The new season can’t get here fast enough. The schedule is officially out – placing the Cowboys against Tom Brady and the Bucs for Week 1 on Sept. 11 at AT&T Stadium.
Lots will happen between now and then, including another training camp in sunny Oxnard, Calif., along with three preseason games.
But it’s never too early to count down to the start of the season.
As the regular season is now within sight, we will celebrate the exact number that will count us down to the Sept. 11 opener.
Today, we will continue with 70 days to the start of the season.
The Play: Arguably, one of the most important plays in franchise history, and it wasn’t even a touchdown. But in the 1992 NFC Championship Game, the Cowboys held a 24-20 lead over the 49ers, who had just scored and had all the momentum with four minutes to play. But instead of sitting on the ball and trying to milk the clock, the Cowboys stayed aggressive. On first down from the 20, Troy Aikman fired a pass to Alvin Harper, who took off for a 70-yard completion that would eventually lead to the game-clinching score. That play propelled the Cowboys to not only the Super Bowl, but it started a dynasty of three titles in a four-year span.
At less than $13 million per year over eight seasons, the front office got something right.
All that being said, when it comes to the hulking left tackle Tyron Smith and his contract, it has widely been viewed from the day it was signed as a great deal for the team. The Cowboys hit it out of the park by locking up one of the leagues premier offensive tackles for a long, team-friendly deal. There have been some years, and many contracts in between then and now, but as we sit today, the deal is still very much so receiving praise as PFF ranks every NFC team’s best contract. This is what they had to say regarding the Tyron Smith deal:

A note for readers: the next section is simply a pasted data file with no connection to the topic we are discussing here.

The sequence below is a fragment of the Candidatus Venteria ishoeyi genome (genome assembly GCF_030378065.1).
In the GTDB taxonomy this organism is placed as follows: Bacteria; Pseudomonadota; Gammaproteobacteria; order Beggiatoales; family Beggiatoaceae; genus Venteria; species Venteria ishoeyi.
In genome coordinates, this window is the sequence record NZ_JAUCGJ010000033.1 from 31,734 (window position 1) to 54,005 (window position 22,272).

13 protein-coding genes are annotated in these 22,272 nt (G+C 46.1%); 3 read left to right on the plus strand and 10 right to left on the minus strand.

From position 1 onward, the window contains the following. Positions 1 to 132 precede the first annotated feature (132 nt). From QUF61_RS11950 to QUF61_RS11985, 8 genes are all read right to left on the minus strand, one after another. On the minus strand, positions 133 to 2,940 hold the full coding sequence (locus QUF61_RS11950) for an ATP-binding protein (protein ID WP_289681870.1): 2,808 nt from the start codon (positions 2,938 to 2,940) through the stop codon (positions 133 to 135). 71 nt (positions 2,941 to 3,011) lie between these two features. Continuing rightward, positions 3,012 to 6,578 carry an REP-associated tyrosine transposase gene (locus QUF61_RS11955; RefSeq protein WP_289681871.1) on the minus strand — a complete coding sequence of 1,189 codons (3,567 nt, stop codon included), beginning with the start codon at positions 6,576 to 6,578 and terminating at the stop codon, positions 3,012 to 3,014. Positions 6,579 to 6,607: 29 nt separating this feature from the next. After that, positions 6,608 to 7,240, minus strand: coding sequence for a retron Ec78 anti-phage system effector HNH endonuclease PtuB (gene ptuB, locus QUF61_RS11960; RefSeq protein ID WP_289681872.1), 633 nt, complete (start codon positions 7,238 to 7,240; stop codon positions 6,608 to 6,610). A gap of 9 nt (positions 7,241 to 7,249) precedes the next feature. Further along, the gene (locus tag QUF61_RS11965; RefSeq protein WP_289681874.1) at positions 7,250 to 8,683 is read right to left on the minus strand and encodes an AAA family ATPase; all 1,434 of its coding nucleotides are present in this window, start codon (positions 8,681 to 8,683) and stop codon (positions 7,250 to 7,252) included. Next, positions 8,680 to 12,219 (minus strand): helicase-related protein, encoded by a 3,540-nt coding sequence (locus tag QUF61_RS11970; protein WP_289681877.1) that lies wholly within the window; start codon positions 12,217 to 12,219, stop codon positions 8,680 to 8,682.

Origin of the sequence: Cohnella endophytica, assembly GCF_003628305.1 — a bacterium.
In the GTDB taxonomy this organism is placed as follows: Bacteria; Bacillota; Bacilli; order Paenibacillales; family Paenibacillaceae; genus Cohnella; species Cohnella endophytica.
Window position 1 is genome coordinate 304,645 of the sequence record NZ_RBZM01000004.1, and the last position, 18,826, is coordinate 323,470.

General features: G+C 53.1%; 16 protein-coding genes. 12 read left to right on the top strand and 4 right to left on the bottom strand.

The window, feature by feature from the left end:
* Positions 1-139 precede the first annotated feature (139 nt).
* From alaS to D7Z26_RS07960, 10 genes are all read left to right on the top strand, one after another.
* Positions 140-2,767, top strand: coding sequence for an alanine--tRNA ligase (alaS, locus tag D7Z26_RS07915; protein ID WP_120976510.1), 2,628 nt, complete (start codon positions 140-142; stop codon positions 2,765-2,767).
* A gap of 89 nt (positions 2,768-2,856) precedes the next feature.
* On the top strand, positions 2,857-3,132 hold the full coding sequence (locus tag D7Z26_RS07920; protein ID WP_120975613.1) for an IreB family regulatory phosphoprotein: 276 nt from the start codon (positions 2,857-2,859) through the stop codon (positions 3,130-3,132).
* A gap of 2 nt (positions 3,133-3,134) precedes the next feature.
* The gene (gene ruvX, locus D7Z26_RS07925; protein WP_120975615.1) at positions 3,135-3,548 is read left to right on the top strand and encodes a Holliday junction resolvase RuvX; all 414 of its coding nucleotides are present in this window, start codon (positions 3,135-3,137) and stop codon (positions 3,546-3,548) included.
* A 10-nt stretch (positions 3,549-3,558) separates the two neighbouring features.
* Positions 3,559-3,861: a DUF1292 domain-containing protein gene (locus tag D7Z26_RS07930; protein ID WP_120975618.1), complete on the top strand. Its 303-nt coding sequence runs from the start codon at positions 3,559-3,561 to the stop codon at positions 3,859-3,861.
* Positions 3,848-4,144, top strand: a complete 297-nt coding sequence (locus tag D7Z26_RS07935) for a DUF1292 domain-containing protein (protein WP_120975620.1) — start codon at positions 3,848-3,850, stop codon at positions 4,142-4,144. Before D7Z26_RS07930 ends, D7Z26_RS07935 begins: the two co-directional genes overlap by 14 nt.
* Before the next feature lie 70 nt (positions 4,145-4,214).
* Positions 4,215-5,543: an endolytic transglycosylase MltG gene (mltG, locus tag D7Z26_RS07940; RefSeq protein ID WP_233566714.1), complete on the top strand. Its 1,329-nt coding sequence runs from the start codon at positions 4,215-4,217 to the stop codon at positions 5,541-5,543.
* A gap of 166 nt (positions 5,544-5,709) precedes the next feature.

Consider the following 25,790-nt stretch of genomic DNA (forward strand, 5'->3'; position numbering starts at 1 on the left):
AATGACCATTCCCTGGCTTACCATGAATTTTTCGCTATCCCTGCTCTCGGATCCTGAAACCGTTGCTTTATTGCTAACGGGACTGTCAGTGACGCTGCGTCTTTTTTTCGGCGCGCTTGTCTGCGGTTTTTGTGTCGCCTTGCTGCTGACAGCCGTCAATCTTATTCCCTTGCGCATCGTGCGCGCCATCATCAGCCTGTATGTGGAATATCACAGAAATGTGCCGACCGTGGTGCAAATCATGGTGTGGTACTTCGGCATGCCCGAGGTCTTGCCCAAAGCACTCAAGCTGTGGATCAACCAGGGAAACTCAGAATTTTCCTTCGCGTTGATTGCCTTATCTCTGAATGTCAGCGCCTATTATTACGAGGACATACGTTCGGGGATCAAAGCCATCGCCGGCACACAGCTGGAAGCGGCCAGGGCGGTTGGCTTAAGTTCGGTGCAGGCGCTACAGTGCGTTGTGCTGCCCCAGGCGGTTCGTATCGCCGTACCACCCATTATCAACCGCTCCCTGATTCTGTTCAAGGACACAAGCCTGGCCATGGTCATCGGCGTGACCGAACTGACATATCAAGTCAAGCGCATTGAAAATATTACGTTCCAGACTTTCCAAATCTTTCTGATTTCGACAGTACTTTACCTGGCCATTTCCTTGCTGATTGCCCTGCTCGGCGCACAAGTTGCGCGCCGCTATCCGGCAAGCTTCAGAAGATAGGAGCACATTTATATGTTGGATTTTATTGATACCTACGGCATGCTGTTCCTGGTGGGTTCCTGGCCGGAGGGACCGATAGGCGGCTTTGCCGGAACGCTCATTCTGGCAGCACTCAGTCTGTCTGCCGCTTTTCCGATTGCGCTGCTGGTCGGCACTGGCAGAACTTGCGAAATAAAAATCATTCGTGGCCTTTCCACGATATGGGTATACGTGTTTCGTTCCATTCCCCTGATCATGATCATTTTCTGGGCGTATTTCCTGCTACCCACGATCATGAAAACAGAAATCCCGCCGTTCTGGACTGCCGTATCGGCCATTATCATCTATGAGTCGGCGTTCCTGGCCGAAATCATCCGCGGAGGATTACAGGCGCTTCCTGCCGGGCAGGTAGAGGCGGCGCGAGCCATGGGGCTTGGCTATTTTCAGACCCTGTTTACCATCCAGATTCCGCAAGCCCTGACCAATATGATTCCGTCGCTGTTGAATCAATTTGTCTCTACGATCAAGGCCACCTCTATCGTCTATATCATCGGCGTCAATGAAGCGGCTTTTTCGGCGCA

DALLAS COWBOYS: LT TYRON SMITH (EIGHT YEARS, $97.6 MILLION | TWO YEARS, $28.1 MILLION IN CASH REMAINING)
When we look back at the 2010s decade of the NFL, this contract will land on the list for best values across the entire league. It’s hard to overstate just how much surplus value Smith has provided the Cowboys since signing his eight-year extension in 2014.
Smith has generated 1.92 PFF Wins Above Replacement since 2014 (fourth among tackles) while never receiving more than $11.08 million in cash in any season.